It is easily experimentally demonstrated that a focussed image of the Sun can be used to start a fire. Furthermore, by thermodynamic considerations or the conservation of étendue, it can be shown that moonlight cannot be focussed such that a fire can be created. However, it is theoretically possible to magnify starlight enough to create a fire, as the surface temperature of a distant star is still above the ignition temperature of tinder.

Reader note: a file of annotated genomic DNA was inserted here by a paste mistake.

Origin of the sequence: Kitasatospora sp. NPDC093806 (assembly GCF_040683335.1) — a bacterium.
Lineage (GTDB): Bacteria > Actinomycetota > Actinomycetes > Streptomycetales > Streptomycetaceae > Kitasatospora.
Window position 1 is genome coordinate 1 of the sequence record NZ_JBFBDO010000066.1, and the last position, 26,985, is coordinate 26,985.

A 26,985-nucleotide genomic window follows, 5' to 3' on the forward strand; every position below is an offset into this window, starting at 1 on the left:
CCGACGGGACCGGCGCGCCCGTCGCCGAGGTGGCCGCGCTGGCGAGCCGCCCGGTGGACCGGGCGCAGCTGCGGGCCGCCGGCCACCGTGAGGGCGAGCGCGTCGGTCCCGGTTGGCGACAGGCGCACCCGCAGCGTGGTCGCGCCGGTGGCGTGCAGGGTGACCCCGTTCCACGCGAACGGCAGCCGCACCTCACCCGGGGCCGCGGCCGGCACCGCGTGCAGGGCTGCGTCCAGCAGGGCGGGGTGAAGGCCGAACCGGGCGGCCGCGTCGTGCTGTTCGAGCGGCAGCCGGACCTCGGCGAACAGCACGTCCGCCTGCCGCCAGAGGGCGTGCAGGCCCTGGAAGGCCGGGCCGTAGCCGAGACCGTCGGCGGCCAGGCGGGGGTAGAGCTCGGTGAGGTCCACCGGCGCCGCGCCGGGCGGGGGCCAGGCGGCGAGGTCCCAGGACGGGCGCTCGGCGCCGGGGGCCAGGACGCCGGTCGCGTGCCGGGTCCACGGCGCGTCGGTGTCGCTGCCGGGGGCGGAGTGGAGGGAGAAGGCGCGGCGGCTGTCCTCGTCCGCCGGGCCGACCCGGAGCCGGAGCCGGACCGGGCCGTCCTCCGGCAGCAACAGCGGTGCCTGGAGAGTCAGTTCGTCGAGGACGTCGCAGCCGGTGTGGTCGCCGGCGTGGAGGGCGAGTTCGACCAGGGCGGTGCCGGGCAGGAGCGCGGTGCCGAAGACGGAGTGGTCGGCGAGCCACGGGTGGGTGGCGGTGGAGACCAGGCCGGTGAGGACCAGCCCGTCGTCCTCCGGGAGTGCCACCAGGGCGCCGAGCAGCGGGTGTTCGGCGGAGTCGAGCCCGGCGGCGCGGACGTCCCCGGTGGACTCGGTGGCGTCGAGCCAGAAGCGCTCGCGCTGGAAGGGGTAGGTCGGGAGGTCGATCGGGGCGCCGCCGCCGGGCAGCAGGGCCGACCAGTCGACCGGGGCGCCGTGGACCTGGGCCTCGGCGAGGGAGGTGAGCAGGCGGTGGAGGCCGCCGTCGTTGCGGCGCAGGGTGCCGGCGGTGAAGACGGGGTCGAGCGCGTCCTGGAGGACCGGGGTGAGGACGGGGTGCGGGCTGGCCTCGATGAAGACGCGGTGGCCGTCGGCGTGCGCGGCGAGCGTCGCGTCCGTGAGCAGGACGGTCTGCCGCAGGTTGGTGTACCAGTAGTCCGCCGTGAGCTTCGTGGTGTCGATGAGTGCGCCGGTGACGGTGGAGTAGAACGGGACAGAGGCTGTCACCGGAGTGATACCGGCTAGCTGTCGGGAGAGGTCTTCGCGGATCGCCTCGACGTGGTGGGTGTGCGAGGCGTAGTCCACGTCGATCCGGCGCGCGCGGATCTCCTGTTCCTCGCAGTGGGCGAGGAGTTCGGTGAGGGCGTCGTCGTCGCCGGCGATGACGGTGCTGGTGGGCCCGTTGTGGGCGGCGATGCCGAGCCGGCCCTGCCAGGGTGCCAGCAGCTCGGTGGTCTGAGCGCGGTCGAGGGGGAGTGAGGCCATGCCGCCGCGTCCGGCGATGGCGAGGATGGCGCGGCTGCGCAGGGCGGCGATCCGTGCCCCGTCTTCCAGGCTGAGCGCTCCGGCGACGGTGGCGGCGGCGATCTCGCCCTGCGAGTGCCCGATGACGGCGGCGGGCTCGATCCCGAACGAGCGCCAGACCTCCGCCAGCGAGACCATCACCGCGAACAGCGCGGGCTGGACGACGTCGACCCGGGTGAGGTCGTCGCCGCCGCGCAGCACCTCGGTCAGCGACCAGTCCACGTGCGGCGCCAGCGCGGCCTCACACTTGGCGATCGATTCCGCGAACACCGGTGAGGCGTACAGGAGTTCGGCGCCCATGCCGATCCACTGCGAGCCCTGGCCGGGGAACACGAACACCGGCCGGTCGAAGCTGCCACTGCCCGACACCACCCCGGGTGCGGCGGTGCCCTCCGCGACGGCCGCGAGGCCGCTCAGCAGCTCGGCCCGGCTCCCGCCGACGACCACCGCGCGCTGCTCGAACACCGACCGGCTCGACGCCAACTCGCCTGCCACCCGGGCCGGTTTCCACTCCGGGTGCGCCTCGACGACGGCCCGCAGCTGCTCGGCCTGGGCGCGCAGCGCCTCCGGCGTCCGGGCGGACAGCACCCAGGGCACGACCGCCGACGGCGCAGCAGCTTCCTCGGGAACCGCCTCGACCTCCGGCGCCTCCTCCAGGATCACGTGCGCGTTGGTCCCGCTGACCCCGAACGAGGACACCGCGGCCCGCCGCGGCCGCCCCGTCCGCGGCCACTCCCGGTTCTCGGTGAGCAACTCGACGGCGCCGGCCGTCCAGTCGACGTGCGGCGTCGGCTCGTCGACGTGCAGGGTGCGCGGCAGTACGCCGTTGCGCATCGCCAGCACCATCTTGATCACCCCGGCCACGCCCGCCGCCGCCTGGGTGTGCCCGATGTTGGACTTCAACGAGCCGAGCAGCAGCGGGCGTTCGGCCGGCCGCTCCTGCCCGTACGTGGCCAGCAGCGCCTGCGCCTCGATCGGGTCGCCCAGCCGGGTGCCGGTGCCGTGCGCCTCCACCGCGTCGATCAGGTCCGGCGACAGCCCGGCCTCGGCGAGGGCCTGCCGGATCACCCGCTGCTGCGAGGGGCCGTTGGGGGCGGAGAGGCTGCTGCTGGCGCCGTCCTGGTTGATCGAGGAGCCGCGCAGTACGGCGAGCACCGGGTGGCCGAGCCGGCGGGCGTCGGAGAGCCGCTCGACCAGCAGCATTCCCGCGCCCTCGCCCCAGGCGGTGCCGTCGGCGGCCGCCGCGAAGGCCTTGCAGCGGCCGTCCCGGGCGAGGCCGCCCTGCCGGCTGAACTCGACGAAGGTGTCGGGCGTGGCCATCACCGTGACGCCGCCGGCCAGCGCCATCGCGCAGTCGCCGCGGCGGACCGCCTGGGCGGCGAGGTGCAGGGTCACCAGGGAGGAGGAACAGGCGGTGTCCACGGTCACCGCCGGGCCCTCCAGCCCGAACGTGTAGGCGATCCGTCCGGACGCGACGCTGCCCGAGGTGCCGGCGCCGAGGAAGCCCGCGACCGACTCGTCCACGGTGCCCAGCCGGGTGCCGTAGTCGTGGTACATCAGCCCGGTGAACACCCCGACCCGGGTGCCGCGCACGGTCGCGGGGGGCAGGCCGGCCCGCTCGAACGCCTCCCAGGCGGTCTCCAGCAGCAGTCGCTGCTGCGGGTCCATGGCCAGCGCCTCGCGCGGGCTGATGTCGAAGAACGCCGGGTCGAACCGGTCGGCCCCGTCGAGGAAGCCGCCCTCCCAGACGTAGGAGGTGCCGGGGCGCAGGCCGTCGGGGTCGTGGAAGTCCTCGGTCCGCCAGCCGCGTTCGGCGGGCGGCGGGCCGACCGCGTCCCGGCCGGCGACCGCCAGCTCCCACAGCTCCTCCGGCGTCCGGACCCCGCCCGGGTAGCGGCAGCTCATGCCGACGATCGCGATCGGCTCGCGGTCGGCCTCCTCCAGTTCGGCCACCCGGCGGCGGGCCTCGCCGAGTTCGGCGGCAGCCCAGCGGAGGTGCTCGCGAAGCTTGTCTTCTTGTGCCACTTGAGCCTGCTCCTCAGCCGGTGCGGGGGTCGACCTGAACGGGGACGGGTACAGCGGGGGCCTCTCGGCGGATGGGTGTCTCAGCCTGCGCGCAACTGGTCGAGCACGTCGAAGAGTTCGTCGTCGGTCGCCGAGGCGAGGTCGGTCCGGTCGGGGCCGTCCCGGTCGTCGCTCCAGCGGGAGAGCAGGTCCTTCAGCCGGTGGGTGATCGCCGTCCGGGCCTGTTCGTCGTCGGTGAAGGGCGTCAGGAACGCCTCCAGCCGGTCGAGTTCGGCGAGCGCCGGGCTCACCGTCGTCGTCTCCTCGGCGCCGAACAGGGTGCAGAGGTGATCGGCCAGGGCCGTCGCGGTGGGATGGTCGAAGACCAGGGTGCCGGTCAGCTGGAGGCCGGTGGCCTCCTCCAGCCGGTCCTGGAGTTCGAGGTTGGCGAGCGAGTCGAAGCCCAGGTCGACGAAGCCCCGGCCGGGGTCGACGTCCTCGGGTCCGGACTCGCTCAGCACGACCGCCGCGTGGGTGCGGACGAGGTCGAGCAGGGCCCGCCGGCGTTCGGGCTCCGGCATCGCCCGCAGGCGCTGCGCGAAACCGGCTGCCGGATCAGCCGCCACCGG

According to this article, there was a paper published in 2002 that included a design for a telescope capable of this. Does anyone know what the paper was? I've tried searching on Google Scholar and have found nothing relevant so far. My back of the envelope calculations suggest that in order to magnify Betelguese such that it had the apparent diameter of the Sun would require a magnification of at least 36,000 times. Assuming we were then going to focus this image to a small disk using a microscope objective, this would suggest we need an aperture of the order of 100s of metres in diameter... I'd be interested to see if there's a trick around this.